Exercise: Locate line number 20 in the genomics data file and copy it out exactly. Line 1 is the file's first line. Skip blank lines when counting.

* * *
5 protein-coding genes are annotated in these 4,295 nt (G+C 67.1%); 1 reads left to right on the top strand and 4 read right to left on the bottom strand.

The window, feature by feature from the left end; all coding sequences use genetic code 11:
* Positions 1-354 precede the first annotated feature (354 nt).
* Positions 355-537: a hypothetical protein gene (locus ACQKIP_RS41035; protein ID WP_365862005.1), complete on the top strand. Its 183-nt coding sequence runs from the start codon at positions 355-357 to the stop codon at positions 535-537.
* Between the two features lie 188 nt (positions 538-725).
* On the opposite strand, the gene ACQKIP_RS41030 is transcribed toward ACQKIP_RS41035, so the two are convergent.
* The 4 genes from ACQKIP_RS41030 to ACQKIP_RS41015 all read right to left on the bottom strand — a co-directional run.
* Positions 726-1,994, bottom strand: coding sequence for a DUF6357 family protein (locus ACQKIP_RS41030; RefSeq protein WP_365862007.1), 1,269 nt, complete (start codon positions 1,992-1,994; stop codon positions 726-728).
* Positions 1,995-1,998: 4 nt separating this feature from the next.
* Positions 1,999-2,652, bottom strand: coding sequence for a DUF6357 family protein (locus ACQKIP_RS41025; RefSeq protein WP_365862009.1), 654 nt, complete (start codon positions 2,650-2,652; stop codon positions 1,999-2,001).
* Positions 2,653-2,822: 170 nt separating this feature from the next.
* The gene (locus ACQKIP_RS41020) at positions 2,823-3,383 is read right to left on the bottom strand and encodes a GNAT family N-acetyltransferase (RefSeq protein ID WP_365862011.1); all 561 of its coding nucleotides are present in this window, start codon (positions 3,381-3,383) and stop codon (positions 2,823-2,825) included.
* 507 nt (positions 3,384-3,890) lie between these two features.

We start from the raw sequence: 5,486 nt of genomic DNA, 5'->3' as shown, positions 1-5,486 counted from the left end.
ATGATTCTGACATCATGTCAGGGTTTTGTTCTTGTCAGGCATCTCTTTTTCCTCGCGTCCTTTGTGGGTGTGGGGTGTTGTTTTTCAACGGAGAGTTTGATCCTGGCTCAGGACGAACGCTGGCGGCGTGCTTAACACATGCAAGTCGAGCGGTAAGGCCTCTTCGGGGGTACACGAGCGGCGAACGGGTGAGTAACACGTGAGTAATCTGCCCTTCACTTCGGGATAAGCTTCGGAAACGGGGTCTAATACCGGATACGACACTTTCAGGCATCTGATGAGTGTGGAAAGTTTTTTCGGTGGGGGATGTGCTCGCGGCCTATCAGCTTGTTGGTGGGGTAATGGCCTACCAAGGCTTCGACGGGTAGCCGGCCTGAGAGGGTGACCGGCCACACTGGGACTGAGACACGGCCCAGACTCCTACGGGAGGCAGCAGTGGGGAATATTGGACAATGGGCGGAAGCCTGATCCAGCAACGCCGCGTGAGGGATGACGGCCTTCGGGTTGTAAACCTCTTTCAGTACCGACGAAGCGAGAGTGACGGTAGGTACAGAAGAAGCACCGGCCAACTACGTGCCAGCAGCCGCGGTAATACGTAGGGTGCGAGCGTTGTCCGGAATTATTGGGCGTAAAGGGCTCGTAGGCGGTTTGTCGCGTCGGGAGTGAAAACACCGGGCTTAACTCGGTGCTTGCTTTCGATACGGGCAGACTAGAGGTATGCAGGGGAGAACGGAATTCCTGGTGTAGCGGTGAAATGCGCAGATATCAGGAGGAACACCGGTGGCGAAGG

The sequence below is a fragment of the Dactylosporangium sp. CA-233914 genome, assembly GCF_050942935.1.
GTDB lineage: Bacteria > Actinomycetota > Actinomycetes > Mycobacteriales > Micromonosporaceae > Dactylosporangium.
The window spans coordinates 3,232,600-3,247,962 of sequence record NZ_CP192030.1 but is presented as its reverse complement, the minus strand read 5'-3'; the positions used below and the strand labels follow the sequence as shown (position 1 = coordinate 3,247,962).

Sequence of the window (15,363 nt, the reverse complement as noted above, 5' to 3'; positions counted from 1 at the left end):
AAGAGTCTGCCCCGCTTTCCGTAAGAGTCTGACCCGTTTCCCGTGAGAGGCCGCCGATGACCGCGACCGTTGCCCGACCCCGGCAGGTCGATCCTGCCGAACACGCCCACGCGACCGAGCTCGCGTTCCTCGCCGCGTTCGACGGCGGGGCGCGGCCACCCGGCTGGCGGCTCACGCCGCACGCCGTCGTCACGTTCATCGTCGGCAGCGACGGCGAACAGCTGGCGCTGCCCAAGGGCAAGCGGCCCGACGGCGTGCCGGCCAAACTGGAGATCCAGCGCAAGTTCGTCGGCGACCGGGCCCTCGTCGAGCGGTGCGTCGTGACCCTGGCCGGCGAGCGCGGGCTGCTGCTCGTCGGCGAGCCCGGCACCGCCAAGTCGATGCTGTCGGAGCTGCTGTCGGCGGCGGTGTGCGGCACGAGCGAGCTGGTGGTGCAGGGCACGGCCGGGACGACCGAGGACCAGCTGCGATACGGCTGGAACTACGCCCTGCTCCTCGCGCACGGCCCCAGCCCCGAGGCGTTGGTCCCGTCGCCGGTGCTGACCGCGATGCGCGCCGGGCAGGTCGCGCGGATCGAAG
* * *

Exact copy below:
AAGAGTCTGCCCCGCTTTCCGTAAGAGTCTGACCCGTTTCCCGTGAGAGGCCGCCGATGACCGCGACCGTTGCCCGACCCCGGCAGGTCGATCCTGCCGAACACGCCCACGCGACCGAGCTCGCGTTCCTCGCCGCGTTCGACGGCGGGGCGCGGCCACCCGGCTGGCGGCTCACGCCGCACGCCGTCGTCACGTTCATCGTCGGCAGCGACGGCGAACAGCTGGCGCTGCCCAAGGGCAAGCGGCCCGACGGCGTGCCGGCCAAACTGGAGATCCAGCGCAAGTTCGTCGGCGACCGGGCCCTCGTCGAGCGGTGCGTCGTGACCCTGGCCGGCGAGCGCGGGCTGCTGCTCGTCGGCGAGCCCGGCACCGCCAAGTCGATGCTGTCGGAGCTGCTGTCGGCGGCGGTGTGCGGCACGAGCGAGCTGGTGGTGCAGGGCACGGCCGGGACGACCGAGGACCAGCTGCGATACGGCTGGAACTACGCCCTGCTCCTCGCGCACGGCCCCAGCCCCGAGGCGTTGGTCCCGTCGCCGGTGCTGACCGCGATGCGCGCCGGGCAGGTCGCGCGGATCGAAG